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Is the Centrica share price a FTSE 100 bargain or value trap?

One of the most costly lessons I’ve learned in investing is that companies with problems often take much longer than expected to fix them. FTSE 100 utility group Centrica (LSE: CNA) is a good example.

Its share price has fallen by 66% since boss Iain Conn took charge at the start of 2015. Conn has so far failed to reverse the group’s falling customer numbers or deliver a sustained improvement in profitability.

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A dividend cut seems ever more likely to me, and the shares are now trading at an 11-year low. Is this a stock to avoid, or should brave investors start buying?

Enough already?

Critics say Conn has run the group to maximise cash flow, slashing jobs and cutting spending without any clear strategy for the future. He’s also under fire for pocketing a 44% pay rise last year, lifting his earnings to £2.4m.

In fairness, I think he has made some progress. A focus on cash was needed to reduce net debt, which has fallen from £5.2bn to £2.7bn since he took charge. And as I’ve explained, performance did improve last year on some key measures.

However, there’s no doubt problems remain. According to the company, lower gas prices and the warmest February on record put pressure on profits during the first quarter. British Gas lost 234,000 customers during the period, mostly as a result of the energy price cap.

Outages at the Dungeness B and Hunterston B nuclear power stations — which Centrica part-owns but doesn’t operate — added to the firm’s woes.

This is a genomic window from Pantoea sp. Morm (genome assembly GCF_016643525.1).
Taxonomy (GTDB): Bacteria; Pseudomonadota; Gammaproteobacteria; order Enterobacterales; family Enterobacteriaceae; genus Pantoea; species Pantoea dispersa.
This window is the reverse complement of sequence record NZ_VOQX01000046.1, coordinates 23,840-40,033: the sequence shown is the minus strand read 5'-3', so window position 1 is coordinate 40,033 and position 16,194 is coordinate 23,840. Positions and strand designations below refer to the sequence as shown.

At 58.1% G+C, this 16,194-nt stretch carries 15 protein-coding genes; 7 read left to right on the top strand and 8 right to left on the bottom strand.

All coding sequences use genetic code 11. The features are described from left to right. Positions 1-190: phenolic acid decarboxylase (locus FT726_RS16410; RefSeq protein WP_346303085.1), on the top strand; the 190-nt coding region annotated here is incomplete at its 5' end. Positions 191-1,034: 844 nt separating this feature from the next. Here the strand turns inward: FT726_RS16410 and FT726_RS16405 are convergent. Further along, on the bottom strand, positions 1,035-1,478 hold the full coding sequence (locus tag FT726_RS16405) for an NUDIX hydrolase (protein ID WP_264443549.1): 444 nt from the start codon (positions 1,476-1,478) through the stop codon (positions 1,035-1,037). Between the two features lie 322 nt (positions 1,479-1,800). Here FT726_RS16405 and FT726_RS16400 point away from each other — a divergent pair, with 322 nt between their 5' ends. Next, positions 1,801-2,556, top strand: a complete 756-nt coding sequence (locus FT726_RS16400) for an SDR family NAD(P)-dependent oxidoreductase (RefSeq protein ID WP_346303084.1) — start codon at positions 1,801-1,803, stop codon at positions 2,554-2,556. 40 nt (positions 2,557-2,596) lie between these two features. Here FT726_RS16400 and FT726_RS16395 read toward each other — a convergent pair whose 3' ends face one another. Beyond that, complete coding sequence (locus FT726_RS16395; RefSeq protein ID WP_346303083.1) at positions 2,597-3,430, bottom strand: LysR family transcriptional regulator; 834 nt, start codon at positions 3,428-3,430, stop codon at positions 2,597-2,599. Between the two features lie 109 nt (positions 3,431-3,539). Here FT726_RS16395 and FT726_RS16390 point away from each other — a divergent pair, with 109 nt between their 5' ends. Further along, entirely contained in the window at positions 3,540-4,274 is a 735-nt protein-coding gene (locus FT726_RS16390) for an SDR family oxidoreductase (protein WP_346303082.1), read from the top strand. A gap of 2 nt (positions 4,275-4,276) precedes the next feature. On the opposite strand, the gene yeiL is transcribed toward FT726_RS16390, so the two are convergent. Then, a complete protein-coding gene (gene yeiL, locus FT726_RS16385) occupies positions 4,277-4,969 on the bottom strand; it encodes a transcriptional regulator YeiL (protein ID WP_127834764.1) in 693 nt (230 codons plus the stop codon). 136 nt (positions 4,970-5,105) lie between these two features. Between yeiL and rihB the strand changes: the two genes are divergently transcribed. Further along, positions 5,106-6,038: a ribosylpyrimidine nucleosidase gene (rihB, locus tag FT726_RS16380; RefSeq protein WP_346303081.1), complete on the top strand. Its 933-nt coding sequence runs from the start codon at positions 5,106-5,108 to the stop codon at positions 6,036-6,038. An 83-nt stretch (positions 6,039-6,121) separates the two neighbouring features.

One final pressure is the risk of nationalisation under a Labour government — something Conn can’t control.

Change could bring opportunity

As renewables become more important and coal power is phased out, I think utilities will be forced to change. But I don’t think major players like British Gas will become redundant.

In my view, we’re still likely to need utilities to handle the connection between millions of home energy users and the grid. Microgeneration — such as solar panels — will probably grow. But in Northern Europe I don’t see much chance of homes becoming self-sufficient, even with battery storage.

A second factor is that the power provided by renewables such as offshore wind is inconsistent. Other sources of electricity, such as gas and nuclear power are needed. Even if renewables expand, we will still need  balancing power supplies and distribution infrastructure. These are areas where big utilities should excel, in my view.

The final point I’d make is Centrica and its peers have all suffered from a lack of long-term government policy on energy. Investing in assets with a working life measured in decades isn’t easy when politicians change the rules every few years.

What next?

Conn has promised to provide a full review of Centrica’s strategy with its half-year results in July. I expect this will include a dividend cut, but hopefully there will also be more positive news on growth in the group’s UK services business.

For long-term investors, I think the shares offer potential value. However, the group’s high debt levels and fragile profits mean this business carries some risk. I’m holding, but I won’t buy more until after July’s update.

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Roland Head owns shares of Centrica. The Motley Fool UK has no position in any of the shares mentioned. Views expressed on the companies mentioned in this article are those of the writer and therefore may differ from the official recommendations we make in our subscription services such as Share Advisor, Hidden Winners and Pro. Here at The Motley Fool we believe that considering a diverse range of insights makes us better investors.

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